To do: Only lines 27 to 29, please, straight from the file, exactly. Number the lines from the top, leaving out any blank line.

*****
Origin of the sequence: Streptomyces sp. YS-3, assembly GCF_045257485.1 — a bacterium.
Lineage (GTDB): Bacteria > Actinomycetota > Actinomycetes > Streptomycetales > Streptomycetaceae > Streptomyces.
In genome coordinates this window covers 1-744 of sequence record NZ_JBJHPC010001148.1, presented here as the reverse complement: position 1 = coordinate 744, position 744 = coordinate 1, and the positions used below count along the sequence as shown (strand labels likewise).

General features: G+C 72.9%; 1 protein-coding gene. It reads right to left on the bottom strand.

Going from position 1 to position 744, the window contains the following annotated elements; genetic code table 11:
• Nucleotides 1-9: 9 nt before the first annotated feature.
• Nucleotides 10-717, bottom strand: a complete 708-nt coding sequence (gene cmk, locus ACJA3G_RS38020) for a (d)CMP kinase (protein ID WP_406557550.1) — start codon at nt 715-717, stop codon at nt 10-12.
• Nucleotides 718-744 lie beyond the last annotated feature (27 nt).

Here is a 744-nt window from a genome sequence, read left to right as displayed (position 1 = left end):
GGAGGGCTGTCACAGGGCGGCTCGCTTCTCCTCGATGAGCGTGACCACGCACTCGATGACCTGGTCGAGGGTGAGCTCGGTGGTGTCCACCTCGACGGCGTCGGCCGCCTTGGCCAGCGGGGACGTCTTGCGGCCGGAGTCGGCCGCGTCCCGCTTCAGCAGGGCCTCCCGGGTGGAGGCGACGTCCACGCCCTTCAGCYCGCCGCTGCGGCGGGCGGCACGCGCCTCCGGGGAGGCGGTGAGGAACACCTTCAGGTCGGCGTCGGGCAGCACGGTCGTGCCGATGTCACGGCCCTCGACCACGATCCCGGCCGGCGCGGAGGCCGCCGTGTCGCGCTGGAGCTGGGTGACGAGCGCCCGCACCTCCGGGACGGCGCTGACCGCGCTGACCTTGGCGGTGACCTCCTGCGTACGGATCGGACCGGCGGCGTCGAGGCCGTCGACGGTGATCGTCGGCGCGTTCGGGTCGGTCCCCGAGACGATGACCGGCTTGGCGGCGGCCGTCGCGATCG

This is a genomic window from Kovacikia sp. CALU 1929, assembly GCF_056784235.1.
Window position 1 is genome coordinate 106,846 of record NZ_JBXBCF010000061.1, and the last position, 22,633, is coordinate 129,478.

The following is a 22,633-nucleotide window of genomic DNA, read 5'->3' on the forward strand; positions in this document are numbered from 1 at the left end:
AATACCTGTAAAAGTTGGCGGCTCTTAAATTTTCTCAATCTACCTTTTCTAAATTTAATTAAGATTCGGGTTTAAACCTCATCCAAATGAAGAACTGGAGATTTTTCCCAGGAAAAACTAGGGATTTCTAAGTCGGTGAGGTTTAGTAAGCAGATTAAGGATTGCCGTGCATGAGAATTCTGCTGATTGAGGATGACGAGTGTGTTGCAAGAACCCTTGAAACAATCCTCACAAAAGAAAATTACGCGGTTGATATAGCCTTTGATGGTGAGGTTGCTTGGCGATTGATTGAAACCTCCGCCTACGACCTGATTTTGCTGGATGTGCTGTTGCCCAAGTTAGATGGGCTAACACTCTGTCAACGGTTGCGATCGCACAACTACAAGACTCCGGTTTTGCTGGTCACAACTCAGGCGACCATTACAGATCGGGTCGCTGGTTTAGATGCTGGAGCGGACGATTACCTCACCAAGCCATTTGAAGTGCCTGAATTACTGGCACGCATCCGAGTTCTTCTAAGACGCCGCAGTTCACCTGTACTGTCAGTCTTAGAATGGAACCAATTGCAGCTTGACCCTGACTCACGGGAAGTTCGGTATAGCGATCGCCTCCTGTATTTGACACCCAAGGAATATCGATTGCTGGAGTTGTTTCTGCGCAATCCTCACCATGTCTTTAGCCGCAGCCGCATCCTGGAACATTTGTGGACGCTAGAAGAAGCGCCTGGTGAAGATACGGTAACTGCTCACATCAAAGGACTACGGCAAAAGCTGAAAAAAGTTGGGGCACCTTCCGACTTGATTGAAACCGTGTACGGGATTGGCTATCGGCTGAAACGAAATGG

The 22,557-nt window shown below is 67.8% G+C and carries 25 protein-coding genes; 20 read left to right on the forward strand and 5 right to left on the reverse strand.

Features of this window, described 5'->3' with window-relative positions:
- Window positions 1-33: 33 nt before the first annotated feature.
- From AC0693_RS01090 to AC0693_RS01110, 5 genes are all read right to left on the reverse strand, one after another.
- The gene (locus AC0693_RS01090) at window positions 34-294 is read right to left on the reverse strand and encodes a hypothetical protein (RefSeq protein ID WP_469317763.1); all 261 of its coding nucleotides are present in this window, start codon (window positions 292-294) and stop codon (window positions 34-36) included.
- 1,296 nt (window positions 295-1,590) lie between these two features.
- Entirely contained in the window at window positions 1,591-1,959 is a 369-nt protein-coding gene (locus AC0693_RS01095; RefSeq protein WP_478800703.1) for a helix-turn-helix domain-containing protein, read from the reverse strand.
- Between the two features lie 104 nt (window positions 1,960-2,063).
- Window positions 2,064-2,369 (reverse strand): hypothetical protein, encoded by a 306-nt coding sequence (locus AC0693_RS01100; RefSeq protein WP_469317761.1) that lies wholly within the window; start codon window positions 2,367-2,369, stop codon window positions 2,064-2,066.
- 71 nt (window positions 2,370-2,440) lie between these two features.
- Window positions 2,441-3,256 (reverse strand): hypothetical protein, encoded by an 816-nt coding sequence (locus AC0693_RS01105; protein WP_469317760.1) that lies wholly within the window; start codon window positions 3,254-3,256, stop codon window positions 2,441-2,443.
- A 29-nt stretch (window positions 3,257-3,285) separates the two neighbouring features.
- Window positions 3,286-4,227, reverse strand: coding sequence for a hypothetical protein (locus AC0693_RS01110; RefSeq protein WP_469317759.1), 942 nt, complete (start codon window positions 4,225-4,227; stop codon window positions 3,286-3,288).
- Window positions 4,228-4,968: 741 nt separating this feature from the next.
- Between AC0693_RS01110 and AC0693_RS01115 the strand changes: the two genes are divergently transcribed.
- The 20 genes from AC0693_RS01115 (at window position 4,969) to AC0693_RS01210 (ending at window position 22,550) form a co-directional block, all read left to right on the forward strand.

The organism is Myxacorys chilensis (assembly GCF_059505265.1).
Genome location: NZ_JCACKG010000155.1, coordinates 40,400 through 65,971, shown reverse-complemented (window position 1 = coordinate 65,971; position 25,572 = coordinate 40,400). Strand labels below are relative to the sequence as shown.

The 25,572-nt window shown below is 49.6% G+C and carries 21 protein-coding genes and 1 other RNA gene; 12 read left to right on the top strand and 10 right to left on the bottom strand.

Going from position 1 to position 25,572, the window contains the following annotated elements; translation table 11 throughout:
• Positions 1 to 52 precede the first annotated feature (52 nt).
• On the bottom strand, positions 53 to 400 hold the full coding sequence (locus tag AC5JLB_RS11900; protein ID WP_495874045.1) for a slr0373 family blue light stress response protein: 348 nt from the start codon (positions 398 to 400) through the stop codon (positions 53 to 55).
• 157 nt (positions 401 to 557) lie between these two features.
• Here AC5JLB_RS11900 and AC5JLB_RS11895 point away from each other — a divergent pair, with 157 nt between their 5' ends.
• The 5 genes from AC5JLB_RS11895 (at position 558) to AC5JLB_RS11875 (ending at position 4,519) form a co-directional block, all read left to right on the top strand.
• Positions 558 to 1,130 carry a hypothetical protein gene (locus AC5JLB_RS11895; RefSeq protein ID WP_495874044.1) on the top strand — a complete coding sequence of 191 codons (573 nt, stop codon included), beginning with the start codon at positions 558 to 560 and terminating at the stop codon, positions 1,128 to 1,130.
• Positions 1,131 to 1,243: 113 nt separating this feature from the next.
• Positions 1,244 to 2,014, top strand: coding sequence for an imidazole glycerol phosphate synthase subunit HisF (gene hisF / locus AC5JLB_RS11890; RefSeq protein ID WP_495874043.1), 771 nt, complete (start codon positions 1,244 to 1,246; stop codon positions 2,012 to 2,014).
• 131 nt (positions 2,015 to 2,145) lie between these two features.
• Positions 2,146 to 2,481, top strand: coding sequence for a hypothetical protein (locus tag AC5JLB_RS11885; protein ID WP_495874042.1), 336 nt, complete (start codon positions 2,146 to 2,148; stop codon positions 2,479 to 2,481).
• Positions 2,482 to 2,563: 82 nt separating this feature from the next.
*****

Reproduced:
- Window positions 3,286-4,227, reverse strand: coding sequence for a hypothetical protein (locus AC0693_RS01110; RefSeq protein WP_469317759.1), 942 nt, complete (start codon window positions 4,225-4,227; stop codon window positions 3,286-3,288).
- Window positions 4,228-4,968: 741 nt separating this feature from the next.
- Between AC0693_RS01110 and AC0693_RS01115 the strand changes: the two genes are divergently transcribed.